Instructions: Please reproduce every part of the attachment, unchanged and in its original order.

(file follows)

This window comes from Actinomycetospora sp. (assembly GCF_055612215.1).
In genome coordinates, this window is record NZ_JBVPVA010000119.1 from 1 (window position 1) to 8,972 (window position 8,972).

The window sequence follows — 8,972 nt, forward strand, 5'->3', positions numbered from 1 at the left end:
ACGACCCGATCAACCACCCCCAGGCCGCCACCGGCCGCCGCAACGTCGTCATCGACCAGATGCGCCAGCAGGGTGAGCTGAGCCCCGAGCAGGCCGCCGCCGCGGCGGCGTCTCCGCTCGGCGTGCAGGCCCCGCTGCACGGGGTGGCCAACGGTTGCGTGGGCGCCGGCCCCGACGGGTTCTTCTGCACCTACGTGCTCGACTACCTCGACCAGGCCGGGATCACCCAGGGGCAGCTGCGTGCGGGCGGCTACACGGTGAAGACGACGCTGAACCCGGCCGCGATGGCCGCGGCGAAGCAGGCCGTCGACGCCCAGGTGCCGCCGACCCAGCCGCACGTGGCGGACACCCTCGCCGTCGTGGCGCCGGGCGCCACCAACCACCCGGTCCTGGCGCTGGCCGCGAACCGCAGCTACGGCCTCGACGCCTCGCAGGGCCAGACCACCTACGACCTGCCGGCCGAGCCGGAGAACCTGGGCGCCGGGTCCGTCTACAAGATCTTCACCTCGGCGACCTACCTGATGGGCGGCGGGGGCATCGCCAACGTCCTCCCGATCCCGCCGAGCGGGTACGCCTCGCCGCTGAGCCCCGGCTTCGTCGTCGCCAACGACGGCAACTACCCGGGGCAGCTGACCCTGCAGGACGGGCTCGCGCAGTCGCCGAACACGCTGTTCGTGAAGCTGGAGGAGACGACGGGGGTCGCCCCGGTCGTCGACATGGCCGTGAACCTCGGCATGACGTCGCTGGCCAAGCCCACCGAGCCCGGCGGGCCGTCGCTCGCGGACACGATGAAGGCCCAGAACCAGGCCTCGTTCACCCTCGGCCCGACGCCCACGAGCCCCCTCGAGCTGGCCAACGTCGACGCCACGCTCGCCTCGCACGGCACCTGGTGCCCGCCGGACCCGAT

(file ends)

This window comes from Actinomycetospora sp. (assembly GCF_055612215.1).
In genome coordinates, this window is record NZ_JBVPVA010000119.1 from 1 (window position 1) to 8,972 (window position 8,972).

The window sequence follows — 8,972 nt, forward strand, 5'->3', positions numbered from 1 at the left end:
ACGACCCGATCAACCACCCCCAGGCCGCCACCGGCCGCCGCAACGTCGTCATCGACCAGATGCGCCAGCAGGGTGAGCTGAGCCCCGAGCAGGCCGCCGCCGCGGCGGCGTCTCCGCTCGGCGTGCAGGCCCCGCTGCACGGGGTGGCCAACGGTTGCGTGGGCGCCGGCCCCGACGGGTTCTTCTGCACCTACGTGCTCGACTACCTCGACCAGGCCGGGATCACCCAGGGGCAGCTGCGTGCGGGCGGCTACACGGTGAAGACGACGCTGAACCCGGCCGCGATGGCCGCGGCGAAGCAGGCCGTCGACGCCCAGGTGCCGCCGACCCAGCCGCACGTGGCGGACACCCTCGCCGTCGTGGCGCCGGGCGCCACCAACCACCCGGTCCTGGCGCTGGCCGCGAACCGCAGCTACGGCCTCGACGCCTCGCAGGGCCAGACCACCTACGACCTGCCGGCCGAGCCGGAGAACCTGGGCGCCGGGTCCGTCTACAAGATCTTCACCTCGGCGACCTACCTGATGGGCGGCGGGGGCATCGCCAACGTCCTCCCGATCCCGCCGAGCGGGTACGCCTCGCCGCTGAGCCCCGGCTTCGTCGTCGCCAACGACGGCAACTACCCGGGGCAGCTGACCCTGCAGGACGGGCTCGCGCAGTCGCCGAACACGCTGTTCGTGAAGCTGGAGGAGACGACGGGGGTCGCCCCGGTCGTCGACATGGCCGTGAACCTCGGCATGACGTCGCTGGCCAAGCCCACCGAGCCCGGCGGGCCGTCGCTCGCGGACACGATGAAGGCCCAGAACCAGGCCTCGTTCACCCTCGGCCCGACGCCCACGAGCCCCCTCGAGCTGGCCAACGTCGACGCCACGCTCGCCTCGCACGGCACCTGGTGCCCGCCGGACCCGAT